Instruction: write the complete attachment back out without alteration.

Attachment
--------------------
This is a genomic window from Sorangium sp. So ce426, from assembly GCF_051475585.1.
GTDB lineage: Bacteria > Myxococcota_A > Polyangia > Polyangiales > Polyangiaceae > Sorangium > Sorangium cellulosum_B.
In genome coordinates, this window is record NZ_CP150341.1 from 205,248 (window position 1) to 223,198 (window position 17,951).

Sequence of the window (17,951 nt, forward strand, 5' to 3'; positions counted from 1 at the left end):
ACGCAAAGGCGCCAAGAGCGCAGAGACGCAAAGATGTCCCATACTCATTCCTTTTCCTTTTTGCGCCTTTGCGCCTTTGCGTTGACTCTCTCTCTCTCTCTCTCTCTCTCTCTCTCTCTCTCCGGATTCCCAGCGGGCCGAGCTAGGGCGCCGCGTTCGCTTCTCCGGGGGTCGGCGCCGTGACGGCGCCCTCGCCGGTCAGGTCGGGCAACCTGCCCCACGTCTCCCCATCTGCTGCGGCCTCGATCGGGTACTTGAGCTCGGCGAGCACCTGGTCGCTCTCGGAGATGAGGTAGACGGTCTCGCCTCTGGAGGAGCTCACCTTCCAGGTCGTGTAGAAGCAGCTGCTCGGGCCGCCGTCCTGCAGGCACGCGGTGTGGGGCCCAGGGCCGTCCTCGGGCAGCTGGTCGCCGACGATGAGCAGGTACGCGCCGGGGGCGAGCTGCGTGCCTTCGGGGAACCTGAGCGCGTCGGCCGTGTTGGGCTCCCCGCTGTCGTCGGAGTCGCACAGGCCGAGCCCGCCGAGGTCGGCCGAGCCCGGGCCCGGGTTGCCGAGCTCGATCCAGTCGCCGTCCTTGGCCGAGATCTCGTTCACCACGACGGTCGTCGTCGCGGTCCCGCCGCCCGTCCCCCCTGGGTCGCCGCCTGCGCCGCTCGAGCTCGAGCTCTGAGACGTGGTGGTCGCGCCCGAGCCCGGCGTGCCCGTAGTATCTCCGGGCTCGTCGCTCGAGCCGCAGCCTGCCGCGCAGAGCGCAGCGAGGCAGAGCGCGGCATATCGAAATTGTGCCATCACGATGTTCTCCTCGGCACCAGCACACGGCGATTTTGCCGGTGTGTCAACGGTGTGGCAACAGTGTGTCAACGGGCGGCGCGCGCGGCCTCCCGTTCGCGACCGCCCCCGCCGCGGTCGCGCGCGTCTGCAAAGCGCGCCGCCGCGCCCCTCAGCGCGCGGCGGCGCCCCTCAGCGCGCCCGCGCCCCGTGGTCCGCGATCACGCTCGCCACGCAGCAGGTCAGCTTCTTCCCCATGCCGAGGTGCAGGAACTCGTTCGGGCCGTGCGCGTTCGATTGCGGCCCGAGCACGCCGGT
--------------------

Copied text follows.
This is a genomic window from Sorangium sp. So ce426, from assembly GCF_051475585.1.
GTDB lineage: Bacteria > Myxococcota_A > Polyangia > Polyangiales > Polyangiaceae > Sorangium > Sorangium cellulosum_B.
In genome coordinates, this window is record NZ_CP150341.1 from 205,248 (window position 1) to 223,198 (window position 17,951).

Sequence of the window (17,951 nt, forward strand, 5' to 3'; positions counted from 1 at the left end):
ACGCAAAGGCGCCAAGAGCGCAGAGACGCAAAGATGTCCCATACTCATTCCTTTTCCTTTTTGCGCCTTTGCGCCTTTGCGTTGACTCTCTCTCTCTCTCTCTCTCTCTCTCTCTCTCTCTCCGGATTCCCAGCGGGCCGAGCTAGGGCGCCGCGTTCGCTTCTCCGGGGGTCGGCGCCGTGACGGCGCCCTCGCCGGTCAGGTCGGGCAACCTGCCCCACGTCTCCCCATCTGCTGCGGCCTCGATCGGGTACTTGAGCTCGGCGAGCACCTGGTCGCTCTCGGAGATGAGGTAGACGGTCTCGCCTCTGGAGGAGCTCACCTTCCAGGTCGTGTAGAAGCAGCTGCTCGGGCCGCCGTCCTGCAGGCACGCGGTGTGGGGCCCAGGGCCGTCCTCGGGCAGCTGGTCGCCGACGATGAGCAGGTACGCGCCGGGGGCGAGCTGCGTGCCTTCGGGGAACCTGAGCGCGTCGGCCGTGTTGGGCTCCCCGCTGTCGTCGGAGTCGCACAGGCCGAGCCCGCCGAGGTCGGCCGAGCCCGGGCCCGGGTTGCCGAGCTCGATCCAGTCGCCGTCCTTGGCCGAGATCTCGTTCACCACGACGGTCGTCGTCGCGGTCCCGCCGCCCGTCCCCCCTGGGTCGCCGCCTGCGCCGCTCGAGCTCGAGCTCTGAGACGTGGTGGTCGCGCCCGAGCCCGGCGTGCCCGTAGTATCTCCGGGCTCGTCGCTCGAGCCGCAGCCTGCCGCGCAGAGCGCAGCGAGGCAGAGCGCGGCATATCGAAATTGTGCCATCACGATGTTCTCCTCGGCACCAGCACACGGCGATTTTGCCGGTGTGTCAACGGTGTGGCAACAGTGTGTCAACGGGCGGCGCGCGCGGCCTCCCGTTCGCGACCGCCCCCGCCGCGGTCGCGCGCGTCTGCAAAGCGCGCCGCCGCGCCCCTCAGCGCGCGGCGGCGCCCCTCAGCGCGCCCGCGCCCCGTGGTCCGCGATCACGCTCGCCACGCAGCAGGTCAGCTTCTTCCCCATGCCGAGGTGCAGGAACTCGTTCGGGCCGTGCGCGTTCGATTGCGGCCCGAGCACGCCGGT